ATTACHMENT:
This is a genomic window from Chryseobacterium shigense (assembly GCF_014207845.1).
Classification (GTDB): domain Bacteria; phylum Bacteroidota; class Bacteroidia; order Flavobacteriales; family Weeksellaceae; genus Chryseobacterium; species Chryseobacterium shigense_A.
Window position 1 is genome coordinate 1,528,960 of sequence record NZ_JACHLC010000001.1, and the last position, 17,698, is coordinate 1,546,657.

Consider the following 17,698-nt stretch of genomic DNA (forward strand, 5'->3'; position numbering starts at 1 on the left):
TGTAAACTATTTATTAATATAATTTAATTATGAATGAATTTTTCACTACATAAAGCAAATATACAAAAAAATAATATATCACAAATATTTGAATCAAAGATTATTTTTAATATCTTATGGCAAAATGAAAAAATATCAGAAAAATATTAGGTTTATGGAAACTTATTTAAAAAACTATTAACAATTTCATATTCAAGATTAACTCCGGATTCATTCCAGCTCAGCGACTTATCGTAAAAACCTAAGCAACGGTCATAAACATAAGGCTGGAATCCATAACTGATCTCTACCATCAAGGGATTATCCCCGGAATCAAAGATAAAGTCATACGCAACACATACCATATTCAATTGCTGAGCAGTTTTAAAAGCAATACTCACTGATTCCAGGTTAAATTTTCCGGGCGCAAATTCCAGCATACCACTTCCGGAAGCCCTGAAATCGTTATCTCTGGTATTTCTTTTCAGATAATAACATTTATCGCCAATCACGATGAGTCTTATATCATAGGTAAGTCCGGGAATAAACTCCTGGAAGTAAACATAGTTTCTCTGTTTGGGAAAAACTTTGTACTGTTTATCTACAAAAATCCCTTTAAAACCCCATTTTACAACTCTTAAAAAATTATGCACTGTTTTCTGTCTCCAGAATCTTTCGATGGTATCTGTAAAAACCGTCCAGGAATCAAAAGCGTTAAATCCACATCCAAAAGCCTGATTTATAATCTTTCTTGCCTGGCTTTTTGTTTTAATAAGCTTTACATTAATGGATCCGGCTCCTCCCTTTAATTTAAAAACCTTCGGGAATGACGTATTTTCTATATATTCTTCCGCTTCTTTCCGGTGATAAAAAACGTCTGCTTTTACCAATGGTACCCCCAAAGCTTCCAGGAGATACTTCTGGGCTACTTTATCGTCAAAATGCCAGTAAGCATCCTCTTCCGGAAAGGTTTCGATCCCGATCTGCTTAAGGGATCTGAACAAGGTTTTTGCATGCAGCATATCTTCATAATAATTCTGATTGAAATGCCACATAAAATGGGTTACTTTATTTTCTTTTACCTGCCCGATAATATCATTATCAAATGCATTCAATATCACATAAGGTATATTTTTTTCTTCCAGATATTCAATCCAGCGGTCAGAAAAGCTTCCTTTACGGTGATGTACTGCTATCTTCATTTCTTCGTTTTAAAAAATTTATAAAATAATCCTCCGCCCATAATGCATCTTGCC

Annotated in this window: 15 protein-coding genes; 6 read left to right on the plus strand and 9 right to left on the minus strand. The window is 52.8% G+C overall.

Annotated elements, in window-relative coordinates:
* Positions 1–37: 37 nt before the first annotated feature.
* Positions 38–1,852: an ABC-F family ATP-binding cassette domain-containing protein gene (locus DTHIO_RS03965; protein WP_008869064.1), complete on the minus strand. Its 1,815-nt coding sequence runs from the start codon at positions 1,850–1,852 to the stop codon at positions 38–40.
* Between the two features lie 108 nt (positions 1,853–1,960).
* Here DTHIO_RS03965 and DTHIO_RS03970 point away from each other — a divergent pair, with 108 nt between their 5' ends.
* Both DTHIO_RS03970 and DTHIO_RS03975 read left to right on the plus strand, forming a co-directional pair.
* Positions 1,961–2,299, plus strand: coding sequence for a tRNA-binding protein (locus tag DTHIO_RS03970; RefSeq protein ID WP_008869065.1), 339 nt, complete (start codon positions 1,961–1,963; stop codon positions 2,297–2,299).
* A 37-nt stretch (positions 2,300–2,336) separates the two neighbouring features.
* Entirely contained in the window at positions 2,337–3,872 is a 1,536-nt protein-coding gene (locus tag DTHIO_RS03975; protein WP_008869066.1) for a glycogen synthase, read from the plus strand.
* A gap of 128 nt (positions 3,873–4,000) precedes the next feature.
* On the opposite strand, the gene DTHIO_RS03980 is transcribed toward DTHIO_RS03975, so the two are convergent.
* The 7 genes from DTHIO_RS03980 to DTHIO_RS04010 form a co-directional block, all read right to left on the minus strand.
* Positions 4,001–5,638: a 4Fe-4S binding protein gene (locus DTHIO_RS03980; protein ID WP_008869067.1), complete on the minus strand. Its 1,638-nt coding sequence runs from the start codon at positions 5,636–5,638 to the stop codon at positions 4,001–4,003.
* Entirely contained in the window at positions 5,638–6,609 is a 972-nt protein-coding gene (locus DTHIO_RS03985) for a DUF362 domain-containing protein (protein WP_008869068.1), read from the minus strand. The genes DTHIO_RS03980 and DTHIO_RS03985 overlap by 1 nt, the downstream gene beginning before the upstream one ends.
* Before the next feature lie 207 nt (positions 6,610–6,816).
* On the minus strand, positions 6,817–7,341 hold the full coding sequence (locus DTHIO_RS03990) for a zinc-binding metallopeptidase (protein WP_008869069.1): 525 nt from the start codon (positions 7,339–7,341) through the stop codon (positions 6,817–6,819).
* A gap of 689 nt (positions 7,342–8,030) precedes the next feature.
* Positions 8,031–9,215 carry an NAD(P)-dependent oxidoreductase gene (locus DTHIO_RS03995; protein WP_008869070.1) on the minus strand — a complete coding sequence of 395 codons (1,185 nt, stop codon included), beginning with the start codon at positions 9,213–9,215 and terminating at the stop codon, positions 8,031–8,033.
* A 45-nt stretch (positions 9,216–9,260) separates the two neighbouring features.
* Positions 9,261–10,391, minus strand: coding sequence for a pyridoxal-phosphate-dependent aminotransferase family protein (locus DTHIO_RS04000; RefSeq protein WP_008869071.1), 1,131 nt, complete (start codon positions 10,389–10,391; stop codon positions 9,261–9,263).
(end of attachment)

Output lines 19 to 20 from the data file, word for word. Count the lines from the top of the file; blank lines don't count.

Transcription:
* Positions 4,001–5,638: a 4Fe-4S binding protein gene (locus DTHIO_RS03980; protein ID WP_008869067.1), complete on the minus strand. Its 1,638-nt coding sequence runs from the start codon at positions 5,636–5,638 to the stop codon at positions 4,001–4,003.
* Entirely contained in the window at positions 5,638–6,609 is a 972-nt protein-coding gene (locus DTHIO_RS03985) for a DUF362 domain-containing protein (protein WP_008869068.1), read from the minus strand. The genes DTHIO_RS03980 and DTHIO_RS03985 overlap by 1 nt, the downstream gene beginning before the upstream one ends.